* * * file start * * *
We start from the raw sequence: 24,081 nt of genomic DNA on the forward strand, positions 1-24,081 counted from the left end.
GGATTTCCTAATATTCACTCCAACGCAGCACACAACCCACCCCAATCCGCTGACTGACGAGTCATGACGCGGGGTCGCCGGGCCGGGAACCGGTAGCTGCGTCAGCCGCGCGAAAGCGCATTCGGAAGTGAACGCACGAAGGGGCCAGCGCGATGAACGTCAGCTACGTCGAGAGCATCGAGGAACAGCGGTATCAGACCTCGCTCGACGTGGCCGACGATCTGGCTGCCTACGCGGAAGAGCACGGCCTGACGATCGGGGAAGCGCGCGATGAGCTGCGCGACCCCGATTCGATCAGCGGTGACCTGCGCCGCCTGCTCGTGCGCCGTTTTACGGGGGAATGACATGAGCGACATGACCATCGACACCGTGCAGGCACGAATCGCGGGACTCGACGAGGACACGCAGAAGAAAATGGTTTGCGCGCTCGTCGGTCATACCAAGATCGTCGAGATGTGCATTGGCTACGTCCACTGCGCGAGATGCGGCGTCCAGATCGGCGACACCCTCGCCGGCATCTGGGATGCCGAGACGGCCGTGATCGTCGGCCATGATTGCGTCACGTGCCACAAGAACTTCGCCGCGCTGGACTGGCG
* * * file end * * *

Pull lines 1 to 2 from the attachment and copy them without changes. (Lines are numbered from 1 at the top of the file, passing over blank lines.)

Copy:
We start from the raw sequence: 24,081 nt of genomic DNA on the forward strand, positions 1-24,081 counted from the left end.
GGATTTCCTAATATTCACTCCAACGCAGCACACAACCCACCCCAATCCGCTGACTGACGAGTCATGACGCGGGGTCGCCGGGCCGGGAACCGGTAGCTGCGTCAGCCGCGCGAAAGCGCATTCGGAAGTGAACGCACGAAGGGGCCAGCGCGATGAACGTCAGCTACGTCGAGAGCATCGAGGAACAGCGGTATCAGACCTCGCTCGACGTGGCCGACGATCTGGCTGCCTACGCGGAAGAGCACGGCCTGACGATCGGGGAAGCGCGCGATGAGCTGCGCGACCCCGATTCGATCAGCGGTGACCTGCGCCGCCTGCTCGTGCGCCGTTTTACGGGGGAATGACATGAGCGACATGACCATCGACACCGTGCAGGCACGAATCGCGGGACTCGACGAGGACACGCAGAAGAAAATGGTTTGCGCGCTCGTCGGTCATACCAAGATCGTCGAGATGTGCATTGGCTACGTCCACTGCGCGAGATGCGGCGTCCAGATCGGCGACACCCTCGCCGGCATCTGGGATGCCGAGACGGCCGTGATCGTCGGCCATGATTGCGTCACGTGCCACAAGAACTTCGCCGCGCTGGACTGGCG